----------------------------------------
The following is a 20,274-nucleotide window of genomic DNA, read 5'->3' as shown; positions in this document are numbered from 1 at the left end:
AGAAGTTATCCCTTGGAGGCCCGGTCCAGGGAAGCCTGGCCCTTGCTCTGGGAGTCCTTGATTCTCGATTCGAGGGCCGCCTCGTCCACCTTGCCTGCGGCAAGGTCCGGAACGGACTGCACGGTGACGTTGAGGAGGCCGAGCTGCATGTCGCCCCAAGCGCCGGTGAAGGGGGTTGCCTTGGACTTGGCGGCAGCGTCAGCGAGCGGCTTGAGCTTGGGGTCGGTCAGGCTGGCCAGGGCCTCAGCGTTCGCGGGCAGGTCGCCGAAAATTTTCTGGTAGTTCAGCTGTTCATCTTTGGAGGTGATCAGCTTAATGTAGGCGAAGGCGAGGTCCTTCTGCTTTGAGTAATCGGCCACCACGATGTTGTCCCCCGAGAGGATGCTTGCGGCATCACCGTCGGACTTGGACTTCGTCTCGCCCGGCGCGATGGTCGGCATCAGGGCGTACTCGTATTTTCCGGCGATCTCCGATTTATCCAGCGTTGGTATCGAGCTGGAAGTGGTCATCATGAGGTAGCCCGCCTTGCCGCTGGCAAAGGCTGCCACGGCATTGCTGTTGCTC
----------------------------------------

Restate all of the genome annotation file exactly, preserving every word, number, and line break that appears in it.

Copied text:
The following is a 20,274-nucleotide window of genomic DNA, read 5'->3' as shown; positions in this document are numbered from 1 at the left end:
AGAAGTTATCCCTTGGAGGCCCGGTCCAGGGAAGCCTGGCCCTTGCTCTGGGAGTCCTTGATTCTCGATTCGAGGGCCGCCTCGTCCACCTTGCCTGCGGCAAGGTCCGGAACGGACTGCACGGTGACGTTGAGGAGGCCGAGCTGCATGTCGCCCCAAGCGCCGGTGAAGGGGGTTGCCTTGGACTTGGCGGCAGCGTCAGCGAGCGGCTTGAGCTTGGGGTCGGTCAGGCTGGCCAGGGCCTCAGCGTTCGCGGGCAGGTCGCCGAAAATTTTCTGGTAGTTCAGCTGTTCATCTTTGGAGGTGATCAGCTTAATGTAGGCGAAGGCGAGGTCCTTCTGCTTTGAGTAATCGGCCACCACGATGTTGTCCCCCGAGAGGATGCTTGCGGCATCACCGTCGGACTTGGACTTCGTCTCGCCCGGCGCGATGGTCGGCATCAGGGCGTACTCGTATTTTCCGGCGATCTCCGATTTATCCAGCGTTGGTATCGAGCTGGAAGTGGTCATCATGAGGTAGCCCGCCTTGCCGCTGGCAAAGGCTGCCACGGCATTGCTGTTGCTC